By TREVOR HOGG
Going from an independent film produced in New Zealand on a budget of $3.5 million to a Hollywood adaptation with a production cost of $200 million, director Niki Caro has kept things in perspective and has retained the same ethos for Mulan, the live-action re-make of the 1998 Disney animated film, that she had when making her international breakthrough Whale Rider (2002).
“I got to work with all of the best tools in the toolbox on this one,” says Caro. “I loved every second of it and being able to stretch my filmmaking to this genre and scale. But the storytelling is exactly the same.”
Caro had previously worked with special and visual effects, but nothing at this massive scale before. “No, but, boy, was that latent within me. I was provided an opportunity by Disney to show them my vision, and was given a team of people and previs. The first thing that I did was previs the biggest sequence in the film.”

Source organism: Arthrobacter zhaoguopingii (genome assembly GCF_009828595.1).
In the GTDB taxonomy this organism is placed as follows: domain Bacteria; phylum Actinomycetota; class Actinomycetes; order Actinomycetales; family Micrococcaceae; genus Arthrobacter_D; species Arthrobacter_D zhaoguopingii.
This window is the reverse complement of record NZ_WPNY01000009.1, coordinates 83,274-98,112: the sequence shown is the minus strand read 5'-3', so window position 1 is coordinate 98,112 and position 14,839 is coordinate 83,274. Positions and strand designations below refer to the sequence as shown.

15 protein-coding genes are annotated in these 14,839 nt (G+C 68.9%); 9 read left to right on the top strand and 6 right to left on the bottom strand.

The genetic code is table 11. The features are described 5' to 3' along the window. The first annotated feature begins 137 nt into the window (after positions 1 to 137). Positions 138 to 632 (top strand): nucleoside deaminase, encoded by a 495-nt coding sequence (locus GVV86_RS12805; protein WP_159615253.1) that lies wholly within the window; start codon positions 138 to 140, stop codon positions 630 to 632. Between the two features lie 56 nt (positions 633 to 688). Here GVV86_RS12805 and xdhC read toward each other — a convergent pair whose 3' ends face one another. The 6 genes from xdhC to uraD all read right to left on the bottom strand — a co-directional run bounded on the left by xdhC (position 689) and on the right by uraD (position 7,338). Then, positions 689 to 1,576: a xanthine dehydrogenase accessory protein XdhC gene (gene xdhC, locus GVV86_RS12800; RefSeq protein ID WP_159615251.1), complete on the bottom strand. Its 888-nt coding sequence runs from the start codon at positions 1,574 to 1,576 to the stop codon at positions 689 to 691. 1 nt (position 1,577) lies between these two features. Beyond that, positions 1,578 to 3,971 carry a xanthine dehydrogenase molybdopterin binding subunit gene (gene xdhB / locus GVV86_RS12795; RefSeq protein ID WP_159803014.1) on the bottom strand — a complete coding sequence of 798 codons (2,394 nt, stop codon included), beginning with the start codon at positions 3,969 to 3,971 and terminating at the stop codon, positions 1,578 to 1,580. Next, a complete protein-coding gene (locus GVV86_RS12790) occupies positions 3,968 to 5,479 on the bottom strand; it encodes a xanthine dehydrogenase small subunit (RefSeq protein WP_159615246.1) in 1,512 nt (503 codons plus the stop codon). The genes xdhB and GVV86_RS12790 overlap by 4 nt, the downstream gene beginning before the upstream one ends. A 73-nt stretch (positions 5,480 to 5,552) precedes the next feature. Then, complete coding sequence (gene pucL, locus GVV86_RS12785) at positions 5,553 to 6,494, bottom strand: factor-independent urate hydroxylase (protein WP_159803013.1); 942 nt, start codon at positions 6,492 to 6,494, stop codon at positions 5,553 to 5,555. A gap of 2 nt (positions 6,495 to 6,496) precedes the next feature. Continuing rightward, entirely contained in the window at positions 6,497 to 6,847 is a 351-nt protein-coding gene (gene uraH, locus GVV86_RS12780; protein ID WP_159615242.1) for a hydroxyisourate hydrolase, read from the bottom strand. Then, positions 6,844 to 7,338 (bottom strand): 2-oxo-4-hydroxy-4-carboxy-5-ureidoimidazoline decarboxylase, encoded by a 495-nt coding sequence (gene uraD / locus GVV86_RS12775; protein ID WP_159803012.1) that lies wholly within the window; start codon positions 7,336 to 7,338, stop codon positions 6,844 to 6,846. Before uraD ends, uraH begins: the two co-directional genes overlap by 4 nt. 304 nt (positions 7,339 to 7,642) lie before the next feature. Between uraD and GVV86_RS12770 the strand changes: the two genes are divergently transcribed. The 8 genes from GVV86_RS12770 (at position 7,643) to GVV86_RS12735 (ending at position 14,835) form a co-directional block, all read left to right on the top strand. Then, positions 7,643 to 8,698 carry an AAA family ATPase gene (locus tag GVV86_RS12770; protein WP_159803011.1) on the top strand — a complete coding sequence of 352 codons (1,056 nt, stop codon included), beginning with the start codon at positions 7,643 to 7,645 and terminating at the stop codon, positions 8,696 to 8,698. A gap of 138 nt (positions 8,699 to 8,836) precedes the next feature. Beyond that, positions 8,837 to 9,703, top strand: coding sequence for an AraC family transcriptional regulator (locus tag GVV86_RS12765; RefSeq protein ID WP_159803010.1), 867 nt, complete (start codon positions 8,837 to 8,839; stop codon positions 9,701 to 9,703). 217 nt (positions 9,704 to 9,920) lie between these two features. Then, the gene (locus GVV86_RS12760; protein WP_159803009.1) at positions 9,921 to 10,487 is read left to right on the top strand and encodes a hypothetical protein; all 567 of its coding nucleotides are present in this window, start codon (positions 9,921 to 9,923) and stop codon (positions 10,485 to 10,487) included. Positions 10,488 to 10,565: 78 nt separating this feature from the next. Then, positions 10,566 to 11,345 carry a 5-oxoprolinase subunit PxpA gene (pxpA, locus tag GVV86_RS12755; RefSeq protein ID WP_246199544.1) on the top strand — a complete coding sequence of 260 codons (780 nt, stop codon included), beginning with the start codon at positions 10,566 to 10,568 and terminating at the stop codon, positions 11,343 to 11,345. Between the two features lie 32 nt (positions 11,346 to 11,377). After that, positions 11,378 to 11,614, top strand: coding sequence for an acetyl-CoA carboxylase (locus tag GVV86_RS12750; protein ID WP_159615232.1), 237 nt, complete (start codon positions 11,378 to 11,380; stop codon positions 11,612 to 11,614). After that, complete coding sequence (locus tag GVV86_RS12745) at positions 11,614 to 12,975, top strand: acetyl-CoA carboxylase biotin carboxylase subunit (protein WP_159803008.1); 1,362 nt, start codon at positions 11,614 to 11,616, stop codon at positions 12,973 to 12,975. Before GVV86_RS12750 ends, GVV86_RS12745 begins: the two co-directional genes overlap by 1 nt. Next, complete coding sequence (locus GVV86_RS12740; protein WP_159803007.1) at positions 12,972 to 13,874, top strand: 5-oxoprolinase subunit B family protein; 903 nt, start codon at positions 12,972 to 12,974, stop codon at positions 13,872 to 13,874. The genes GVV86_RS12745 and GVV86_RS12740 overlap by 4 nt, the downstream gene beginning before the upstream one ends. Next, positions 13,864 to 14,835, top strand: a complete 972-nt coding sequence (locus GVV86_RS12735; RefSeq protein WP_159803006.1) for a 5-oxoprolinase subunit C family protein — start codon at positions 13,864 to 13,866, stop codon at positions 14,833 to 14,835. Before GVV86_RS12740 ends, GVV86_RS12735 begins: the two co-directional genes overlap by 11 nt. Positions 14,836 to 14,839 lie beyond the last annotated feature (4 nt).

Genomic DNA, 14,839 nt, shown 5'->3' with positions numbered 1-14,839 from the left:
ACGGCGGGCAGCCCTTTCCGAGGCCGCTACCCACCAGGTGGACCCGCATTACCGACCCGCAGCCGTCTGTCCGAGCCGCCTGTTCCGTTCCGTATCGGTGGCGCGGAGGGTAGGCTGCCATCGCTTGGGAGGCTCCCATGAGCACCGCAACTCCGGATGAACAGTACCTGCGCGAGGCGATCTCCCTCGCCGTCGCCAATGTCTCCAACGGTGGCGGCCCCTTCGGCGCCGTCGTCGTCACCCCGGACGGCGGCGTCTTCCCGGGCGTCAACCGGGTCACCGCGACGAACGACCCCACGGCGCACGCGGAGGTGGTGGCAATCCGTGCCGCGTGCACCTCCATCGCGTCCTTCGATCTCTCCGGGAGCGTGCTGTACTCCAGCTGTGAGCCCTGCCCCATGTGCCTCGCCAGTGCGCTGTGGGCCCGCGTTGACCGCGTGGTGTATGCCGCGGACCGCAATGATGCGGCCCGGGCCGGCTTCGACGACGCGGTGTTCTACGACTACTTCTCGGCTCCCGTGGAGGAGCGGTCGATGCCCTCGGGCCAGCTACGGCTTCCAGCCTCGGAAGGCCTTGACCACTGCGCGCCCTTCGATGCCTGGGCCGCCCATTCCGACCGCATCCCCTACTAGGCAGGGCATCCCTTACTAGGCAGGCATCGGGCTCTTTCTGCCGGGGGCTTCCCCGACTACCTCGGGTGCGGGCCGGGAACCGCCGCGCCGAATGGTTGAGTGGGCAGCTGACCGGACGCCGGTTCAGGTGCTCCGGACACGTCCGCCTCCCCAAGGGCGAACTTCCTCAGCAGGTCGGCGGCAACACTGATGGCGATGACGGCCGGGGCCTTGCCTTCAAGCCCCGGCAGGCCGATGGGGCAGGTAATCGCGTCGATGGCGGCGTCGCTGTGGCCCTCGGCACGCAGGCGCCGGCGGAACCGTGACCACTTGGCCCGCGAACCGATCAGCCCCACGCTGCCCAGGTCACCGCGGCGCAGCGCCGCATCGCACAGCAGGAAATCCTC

In order to repel the invading Rourans, the Chinese Imperial Army conscripts one male per family, which causes Hua Mulan (Liu Yifei) to take the place of her father by posing as a man. “I was leery of visual effects,” admits Caro. “I’m an in-camera girl, and the film was built more like Lawrence of Arabia than Marvel. We were out in real landscapes, had real horses charging across real battlegrounds, and real actors and stunt people.”